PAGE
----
The second grade teacher was not happy to have me. Every seat was filled but they put in a chair in the back. Unhappy with the school situation, we moved to California. I was in third grade and I had a wonderful teacher, Mrs. Hull. From then on, school was wonderful but that first year being "bounced around" and a "misfit," I’ve never forgotten. It was a nice ending with a teacher who really made school worth it—and I wanted to go.

MB: Did these experiences impact your empathy for students with disabilities?

JT: And kids who were "misfits."

MB: Were there any other things in your early years that had a significant impact on you?

JT: Well, I’d say that everybody that I’ve met has had an influence on me. In my professional life, children and their parents, my co-workers, personal friends and more specifically my first three bosses. I was very fortunate. I had three directors who listened when I had ideas how things that could make things better and let me try it. The first one was Catherine E. Maxfield, you probably know of her from the Maxfield Adaptation. She came to take over a blind babies nursery. There were a lot of those back in those days. They thought that the parents should take their babies to a special place and special people would take care of them. In early 1934 she planned to have it be a diagnostic and an outreach program for children who lived in their own homes. She had a little demonstration nursery school while the children were being assessed. She even had a cottage where the parents could live with their children while this was going on.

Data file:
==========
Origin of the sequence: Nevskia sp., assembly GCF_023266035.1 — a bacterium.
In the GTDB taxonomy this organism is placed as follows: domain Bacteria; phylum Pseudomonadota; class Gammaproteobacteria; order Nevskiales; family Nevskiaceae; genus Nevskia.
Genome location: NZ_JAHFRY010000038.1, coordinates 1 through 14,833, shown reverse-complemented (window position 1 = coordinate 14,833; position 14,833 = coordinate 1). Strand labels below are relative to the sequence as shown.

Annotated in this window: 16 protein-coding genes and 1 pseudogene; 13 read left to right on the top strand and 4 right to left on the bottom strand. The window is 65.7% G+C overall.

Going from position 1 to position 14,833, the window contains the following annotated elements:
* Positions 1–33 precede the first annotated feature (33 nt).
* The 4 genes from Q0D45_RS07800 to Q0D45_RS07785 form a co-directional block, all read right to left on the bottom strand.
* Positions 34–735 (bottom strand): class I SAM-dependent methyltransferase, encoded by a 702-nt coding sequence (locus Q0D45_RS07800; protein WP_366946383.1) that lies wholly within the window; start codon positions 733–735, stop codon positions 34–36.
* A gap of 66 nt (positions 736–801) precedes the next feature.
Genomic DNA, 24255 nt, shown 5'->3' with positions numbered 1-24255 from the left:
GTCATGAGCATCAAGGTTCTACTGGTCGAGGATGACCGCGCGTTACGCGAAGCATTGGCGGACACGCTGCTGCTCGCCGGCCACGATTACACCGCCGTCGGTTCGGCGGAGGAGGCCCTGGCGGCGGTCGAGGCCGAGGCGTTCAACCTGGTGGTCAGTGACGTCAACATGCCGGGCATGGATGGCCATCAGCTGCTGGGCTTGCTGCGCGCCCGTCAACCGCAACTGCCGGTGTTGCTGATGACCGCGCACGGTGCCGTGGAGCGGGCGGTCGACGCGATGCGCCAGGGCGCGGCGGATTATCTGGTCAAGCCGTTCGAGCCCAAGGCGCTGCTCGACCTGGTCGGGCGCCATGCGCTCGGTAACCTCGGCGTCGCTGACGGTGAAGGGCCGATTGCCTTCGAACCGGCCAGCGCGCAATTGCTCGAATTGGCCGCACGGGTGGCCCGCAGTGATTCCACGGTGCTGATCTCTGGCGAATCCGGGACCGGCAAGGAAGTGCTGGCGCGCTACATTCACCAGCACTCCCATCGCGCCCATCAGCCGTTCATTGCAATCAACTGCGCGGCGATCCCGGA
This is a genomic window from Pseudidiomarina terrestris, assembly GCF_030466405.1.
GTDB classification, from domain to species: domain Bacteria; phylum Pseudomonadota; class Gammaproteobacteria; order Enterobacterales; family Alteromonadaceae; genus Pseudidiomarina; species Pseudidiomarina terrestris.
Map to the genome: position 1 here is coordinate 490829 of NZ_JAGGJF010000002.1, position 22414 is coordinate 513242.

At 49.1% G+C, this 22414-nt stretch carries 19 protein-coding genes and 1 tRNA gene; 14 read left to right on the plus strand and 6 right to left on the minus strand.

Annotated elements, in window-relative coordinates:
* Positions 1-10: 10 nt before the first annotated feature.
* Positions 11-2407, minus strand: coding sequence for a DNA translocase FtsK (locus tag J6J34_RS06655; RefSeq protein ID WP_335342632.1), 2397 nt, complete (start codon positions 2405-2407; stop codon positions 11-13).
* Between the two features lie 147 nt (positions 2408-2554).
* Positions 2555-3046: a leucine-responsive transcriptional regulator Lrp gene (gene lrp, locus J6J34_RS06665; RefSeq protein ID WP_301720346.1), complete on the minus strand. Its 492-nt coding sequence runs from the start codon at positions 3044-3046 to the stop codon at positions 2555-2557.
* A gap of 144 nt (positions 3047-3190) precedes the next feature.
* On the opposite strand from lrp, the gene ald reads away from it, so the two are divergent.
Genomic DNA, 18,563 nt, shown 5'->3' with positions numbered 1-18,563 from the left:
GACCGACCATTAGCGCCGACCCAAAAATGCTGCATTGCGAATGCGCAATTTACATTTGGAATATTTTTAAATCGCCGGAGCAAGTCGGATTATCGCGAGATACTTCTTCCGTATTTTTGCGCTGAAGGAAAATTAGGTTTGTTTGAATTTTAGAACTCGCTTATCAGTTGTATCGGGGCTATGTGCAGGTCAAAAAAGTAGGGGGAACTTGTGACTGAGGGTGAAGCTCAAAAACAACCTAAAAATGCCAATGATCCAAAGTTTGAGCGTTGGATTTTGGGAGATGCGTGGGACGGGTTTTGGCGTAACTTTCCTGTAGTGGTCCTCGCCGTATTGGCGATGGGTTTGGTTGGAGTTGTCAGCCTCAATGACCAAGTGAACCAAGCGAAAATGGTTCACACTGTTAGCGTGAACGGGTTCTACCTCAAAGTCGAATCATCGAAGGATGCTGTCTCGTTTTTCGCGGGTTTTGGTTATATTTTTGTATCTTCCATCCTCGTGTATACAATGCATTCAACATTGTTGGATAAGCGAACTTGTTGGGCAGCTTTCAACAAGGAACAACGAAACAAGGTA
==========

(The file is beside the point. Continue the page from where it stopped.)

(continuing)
I started out as a housemother and I failed at that. I just kept fighting with the cook because she felt that the children had to be at meals on time and I had eight little girls and I felt that I had a responsibility to teach them to dress themselves, which meant they never got to breakfast on time. So finally, Catherine Maxfield was finishing out her contract with Perkins where she was head of Psychology. She finally came and saw the problem and promoted me to being a teacher. Well, I don’t know whether it was a promotion because I failed as a houseparent—but anyway I got to be a teacher.